The Government Fails to Understand the Complexity at the Heart of Adoption
With the guarantee for care for over-16s due to end, alongside a desire to speed up the adoptive process from policy-makers, adoptive parents and campaigners argue for greater support
With a recently announced law change that would leave thousands of 16 and 17-year-old looked-after children without care, and the ongoing Independent Review of Children’s Social Care, we have to ask how more can be done to support children who have had adverse early experiences.
This week, the All-Party Parliamentary Group for Adoption and Permanence published its report ‘Strengthening Families‘, calling for “a major shift in adoption” and seeking to ensure that adoption is firmly on the agenda of the independent review.
The Government’s view of adoption appears to be about getting more people approved for adoption and removing what it sees as unnecessary red tape.
In one badly-received press release last year, then Education Secretary Gavin Williamson stated that the only qualification required to adopt is “the ability to love and care for a child”. But this is an idea contradicted by the experiences of professionals, adopted adults and adoptive parents everywhere.
While it is of course essential to recruit new adopters, there also needs to be better ongoing support for adoptive families. Despite some positive noises in the Government’s recently published Adoption Strategy, long-term, ongoing commitment to support adoptive families still appears to be missing.
Adoption UK’s wide-ranging Adoption Barometer survey this year found that 71% of the new adopters surveyed did not have a written support plan – a statutory requirement. 71% of the established adopters surveyed also said that they faced a continual struggle to get the support they required.
The Strengthening Families report is welcome as it makes the case for building strong foundations of knowledge for new adopters, acting early with therapeutic interventions, supporting a child’s relationships with foster carers and their birth family, and having the frameworks to support the evolving needs of children throughout their education and beyond.
While the arguments made are timely and very necessary, little of it is arguably new. Previous reports and many discussions in the adoption sector have recommended these things. What appears to be lacking is the ongoing financial and practical commitment to make them a reality.
One of the report’s recommendations is that the Adoption Support Fund is continued for at least 10 years. This is a pot of Government money that has been a lifeline for many families.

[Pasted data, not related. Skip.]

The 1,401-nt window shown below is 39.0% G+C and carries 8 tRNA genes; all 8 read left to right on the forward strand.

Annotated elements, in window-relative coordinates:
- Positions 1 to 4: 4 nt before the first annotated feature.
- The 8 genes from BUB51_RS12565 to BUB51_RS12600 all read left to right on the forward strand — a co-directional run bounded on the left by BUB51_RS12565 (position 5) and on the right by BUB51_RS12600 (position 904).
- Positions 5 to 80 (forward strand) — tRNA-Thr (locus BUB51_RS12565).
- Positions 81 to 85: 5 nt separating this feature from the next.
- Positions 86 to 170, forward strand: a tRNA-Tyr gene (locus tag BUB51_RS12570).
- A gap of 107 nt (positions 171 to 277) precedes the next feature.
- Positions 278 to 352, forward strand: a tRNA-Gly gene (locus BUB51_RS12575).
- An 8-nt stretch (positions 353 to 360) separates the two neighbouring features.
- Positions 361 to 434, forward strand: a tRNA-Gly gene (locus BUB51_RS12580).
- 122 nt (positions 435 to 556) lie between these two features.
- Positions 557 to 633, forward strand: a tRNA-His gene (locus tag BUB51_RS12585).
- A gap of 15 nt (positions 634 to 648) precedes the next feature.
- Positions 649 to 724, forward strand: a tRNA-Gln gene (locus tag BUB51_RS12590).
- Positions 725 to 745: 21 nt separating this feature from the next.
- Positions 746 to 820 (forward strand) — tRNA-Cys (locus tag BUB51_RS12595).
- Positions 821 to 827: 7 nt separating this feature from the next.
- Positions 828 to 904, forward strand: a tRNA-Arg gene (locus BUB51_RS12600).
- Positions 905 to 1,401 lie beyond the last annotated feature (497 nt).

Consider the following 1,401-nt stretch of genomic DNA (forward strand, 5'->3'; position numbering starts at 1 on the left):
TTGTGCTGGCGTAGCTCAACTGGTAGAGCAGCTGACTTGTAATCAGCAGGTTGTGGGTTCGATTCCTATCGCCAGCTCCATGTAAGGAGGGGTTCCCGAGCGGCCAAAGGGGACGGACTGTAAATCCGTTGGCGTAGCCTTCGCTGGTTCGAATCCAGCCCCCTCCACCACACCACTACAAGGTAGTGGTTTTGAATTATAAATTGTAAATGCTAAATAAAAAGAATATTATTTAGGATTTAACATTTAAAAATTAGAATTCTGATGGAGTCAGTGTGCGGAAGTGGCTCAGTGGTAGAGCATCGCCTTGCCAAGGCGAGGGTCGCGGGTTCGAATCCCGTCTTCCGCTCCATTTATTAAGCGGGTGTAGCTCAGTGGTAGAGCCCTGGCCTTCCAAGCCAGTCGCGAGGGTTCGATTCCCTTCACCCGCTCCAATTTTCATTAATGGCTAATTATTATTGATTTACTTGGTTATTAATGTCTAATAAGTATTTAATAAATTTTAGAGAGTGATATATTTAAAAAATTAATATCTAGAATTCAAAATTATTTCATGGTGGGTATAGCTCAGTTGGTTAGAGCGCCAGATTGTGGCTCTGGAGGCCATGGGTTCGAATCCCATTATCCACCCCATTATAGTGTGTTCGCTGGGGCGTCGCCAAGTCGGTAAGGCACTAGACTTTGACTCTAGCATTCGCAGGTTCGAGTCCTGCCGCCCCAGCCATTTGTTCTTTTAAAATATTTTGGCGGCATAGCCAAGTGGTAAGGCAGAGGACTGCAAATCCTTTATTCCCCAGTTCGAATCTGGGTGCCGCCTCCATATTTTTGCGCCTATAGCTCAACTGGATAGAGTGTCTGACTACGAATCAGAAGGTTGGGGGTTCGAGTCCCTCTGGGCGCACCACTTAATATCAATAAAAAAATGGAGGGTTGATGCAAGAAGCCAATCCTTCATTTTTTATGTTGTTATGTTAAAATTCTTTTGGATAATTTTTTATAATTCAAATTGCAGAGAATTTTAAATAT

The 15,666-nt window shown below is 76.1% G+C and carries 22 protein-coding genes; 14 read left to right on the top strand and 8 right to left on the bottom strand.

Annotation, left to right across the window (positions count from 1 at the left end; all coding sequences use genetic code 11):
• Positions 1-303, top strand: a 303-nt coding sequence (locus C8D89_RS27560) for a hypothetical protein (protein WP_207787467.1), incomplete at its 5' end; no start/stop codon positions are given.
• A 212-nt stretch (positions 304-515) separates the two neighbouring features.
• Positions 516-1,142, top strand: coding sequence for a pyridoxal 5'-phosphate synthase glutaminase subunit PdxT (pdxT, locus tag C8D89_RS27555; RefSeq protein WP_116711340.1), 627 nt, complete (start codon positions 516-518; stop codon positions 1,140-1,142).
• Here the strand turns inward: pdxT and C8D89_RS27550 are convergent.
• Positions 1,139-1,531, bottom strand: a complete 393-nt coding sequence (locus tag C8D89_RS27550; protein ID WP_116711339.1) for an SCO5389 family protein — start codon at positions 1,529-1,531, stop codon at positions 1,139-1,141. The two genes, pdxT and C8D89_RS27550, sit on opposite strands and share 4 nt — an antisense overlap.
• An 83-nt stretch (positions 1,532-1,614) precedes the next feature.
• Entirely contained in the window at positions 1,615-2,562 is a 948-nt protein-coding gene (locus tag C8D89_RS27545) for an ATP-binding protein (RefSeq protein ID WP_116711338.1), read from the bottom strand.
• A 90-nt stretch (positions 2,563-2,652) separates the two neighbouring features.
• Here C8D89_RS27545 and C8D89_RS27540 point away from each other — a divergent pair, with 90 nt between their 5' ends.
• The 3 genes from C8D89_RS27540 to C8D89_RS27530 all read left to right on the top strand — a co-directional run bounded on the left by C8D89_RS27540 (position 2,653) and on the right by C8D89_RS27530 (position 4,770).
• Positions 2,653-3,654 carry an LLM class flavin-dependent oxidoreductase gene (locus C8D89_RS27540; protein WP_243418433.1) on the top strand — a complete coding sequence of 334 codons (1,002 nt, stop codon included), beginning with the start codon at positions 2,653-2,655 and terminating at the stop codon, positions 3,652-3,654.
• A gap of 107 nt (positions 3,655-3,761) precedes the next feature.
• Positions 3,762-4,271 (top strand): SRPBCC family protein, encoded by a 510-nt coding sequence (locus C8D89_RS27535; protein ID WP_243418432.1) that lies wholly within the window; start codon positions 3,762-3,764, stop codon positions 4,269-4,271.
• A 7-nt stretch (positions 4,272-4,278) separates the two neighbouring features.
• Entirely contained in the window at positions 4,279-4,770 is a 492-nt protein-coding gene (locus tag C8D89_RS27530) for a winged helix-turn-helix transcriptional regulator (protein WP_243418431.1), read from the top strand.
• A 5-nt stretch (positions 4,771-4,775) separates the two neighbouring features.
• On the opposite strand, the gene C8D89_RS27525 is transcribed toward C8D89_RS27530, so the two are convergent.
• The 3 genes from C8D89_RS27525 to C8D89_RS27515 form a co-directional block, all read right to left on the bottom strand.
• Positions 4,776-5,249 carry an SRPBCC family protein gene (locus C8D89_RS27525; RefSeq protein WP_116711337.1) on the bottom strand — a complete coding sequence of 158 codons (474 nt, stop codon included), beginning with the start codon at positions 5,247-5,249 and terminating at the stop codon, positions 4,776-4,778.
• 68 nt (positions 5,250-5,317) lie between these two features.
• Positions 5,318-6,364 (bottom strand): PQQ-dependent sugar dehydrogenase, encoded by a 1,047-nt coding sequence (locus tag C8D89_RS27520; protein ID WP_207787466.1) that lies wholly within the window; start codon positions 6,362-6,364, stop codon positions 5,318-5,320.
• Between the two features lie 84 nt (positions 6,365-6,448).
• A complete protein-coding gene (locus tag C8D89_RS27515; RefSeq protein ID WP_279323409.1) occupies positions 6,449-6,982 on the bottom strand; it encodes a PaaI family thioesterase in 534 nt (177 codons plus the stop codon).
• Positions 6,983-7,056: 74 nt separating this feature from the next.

An ongoing commitment to properly resourcing support for adoptive families, who face a range of highly complex challenges as a result of the early adverse experiences of their children, is welcome. However, the fund was only ever designed to be a temporary measure while local authority-run post-adoption support was improved.
In the long-term, this funding should be administered through local post-adoption support services to simplify the process for families and avoid the added headache of bureaucracy that comes with the current system.
Adopters must be properly vetted and trained but, once they are ready to provide a home to a child, they should be given all the support that they require to meet the complex needs of a child who has experienced early adversity. Trauma is lifelong and requires specialist support, including the embedding of trauma-informed approaches in schools and training in the area for education professionals.
A Piece in the Care Puzzle
Adoption is extremely complex. It can give a child a chance at security, but it should be one of a number of possible routes for those who can’t live with their birth families.
The Government has arguably sought, over time, to make adoption the primary solution and to make the process quicker. This has not been without controversy. When Williamson spoke of the need to simplify the process, Adoption UK CEO Sue Armstrong Brown criticised his insinuation that snobbery among social workers was creating unnecessary hurdles.
There needs to be a far greater focus on supporting families in crisis. This will reduce the number of removals that have to happen. There also needs to be better support for special guardianship – when a child is brought up on a permanent basis by a family member or other suitable guardian under a court order.
Ensuring that looked-after children have long-term stability and are properly supported into adulthood should be another key priority. Unfortunately, recent announcements removing guaranteed care from over-16s undermine the agenda for ensuring that all children who have faced early adversity are given the best possible support. At a time when children, often with complex needs and experiences of trauma, need stability and support as they move towards adulthood, the Government appears to want to withdraw the safety net.
The Government needs to take a far more nuanced view of adoption. We must hold adopters to a high standard, but then provide the high-quality support that these families need wherever they are and for as long as it is required. The available approaches for providing permanence for children should be viewed as a whole picture alongside supporting families in crisis.
Hopefully the recommendations of the Independent Review of Children’s Social Care, when they are finally published, will be able to reflect some of this nuance and the need for change.
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